Abstract 1171: IQGAP1 Promotes ROS-dependent PDGF Receptor Signaling From Caveolae/lipid rafts to Focal Adhesions: Role in Vascular Migration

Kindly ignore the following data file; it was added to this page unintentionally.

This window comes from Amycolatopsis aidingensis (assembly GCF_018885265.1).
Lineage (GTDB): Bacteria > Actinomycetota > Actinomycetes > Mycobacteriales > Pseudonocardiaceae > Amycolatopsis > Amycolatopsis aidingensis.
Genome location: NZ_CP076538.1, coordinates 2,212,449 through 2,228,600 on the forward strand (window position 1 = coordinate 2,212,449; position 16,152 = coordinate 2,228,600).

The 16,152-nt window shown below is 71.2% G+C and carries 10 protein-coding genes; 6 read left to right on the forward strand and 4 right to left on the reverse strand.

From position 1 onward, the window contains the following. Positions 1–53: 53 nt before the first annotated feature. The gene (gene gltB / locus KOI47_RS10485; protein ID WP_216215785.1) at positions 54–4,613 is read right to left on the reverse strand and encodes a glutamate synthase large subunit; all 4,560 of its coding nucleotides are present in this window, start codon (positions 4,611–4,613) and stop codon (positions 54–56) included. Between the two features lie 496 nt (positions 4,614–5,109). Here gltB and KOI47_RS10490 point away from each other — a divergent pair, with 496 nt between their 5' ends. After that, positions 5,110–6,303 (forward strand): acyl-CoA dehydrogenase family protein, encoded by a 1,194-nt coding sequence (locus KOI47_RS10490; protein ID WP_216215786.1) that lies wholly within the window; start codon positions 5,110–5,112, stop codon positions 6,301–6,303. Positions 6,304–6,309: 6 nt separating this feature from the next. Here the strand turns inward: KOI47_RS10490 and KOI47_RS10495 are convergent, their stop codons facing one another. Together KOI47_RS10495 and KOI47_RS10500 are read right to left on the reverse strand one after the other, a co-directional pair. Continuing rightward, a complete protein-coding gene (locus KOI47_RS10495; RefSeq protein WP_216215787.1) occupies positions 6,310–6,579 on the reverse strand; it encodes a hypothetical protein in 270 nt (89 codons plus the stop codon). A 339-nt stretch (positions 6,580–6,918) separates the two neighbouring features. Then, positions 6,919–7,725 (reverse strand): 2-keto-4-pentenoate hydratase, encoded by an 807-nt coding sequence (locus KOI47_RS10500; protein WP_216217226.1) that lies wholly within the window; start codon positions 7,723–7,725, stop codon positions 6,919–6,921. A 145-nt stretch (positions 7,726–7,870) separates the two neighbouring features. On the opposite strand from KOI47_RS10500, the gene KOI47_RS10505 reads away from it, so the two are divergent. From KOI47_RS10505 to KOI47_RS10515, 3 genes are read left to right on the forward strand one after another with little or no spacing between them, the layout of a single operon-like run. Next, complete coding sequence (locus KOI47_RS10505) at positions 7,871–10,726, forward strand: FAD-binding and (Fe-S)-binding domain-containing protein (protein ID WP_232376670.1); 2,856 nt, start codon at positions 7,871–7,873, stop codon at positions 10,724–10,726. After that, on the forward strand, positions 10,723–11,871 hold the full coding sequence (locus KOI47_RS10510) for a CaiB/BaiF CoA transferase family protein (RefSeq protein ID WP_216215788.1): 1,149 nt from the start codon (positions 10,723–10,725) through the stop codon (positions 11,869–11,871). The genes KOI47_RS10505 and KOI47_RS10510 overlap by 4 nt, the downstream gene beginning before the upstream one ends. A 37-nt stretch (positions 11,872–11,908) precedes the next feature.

Platelet-derived growth factor (PDGF) promotes vascular migration and neointima formation in response to injury primary through the PDGF receptor beta (PDGFR). This effect is dependent upon both the caveolae/lipid rafts (C/LR) and the reactive oxygen species (ROS) derived from Rac1-dependent NADPH oxidase in vascular smooth muscle cells (VSMCs). Underlying molecular mechanisms are poorly understood. We previously identified IQGAP1 as a novel VEGFR2 binding protein expressed in endothelial cells. IQGAP1 regulates cellular motility by interacting with actin and active Rac1; however, its role in VSMC is unknown. Here we show that IQGAP1 is robustly expressed in VSMCs and that it is upregulated (4.1 fold) at 12hr after PDGF stimulation. IQGAP1 binds to PDGFR basally and PDGF stimulation promotes their association within 15 min. Overexpression of IQGAP1 using adenovirus (Ad.IQGAP1) significantly enhances PDGF-induced PDGFR autophosphorylation (2.0-fold) and downstream activation of phospholipase Cγ (3.0-fold), Rac1 activation (1.5-fold) and ROS production (1.5-fold) without affecting ERK1/2 phosphorylation. Detergent-free cell fractionation demonstrates that both PDGFR and IQGAP1 are present in C/LR and associate with caveolin-1 in the basal state. Dissociation of PDGFR from caveolae/caveolin-1 is essential step for PDGFR tyrosine phosphorylation-mediated signaling. Ad.IQGAP1 promotes the egress of PDGFR out of C/LR after PDGF stimulation (46% reduction), which is cotemporaneous with formation of pY14-Cav1 and p-PDGFR and their colocalization at focal adhesions. Overexpression of IQGAP1 increases PDGF-stimulated VSMC migration, which is blocked by catalase, suggesting a role of H2O2 in this response. Of note, knockdown of endogenous IQGAP1 by siRNA inhibits PDGF-stimulated ROS production (80.1%) and VSMC migration (83.5%). Moreover, IQGAP1 expression is dramatically upregulated in the neointima lesion in wire-injured mice femoral artery. In summary, IQGAP1 promotes ROS-dependent PDGFR signaling from C/LR to focal adhesions, thereby stimulating VSMC migration, which may contribute to neointima formation and vascular remodeling in response to injury.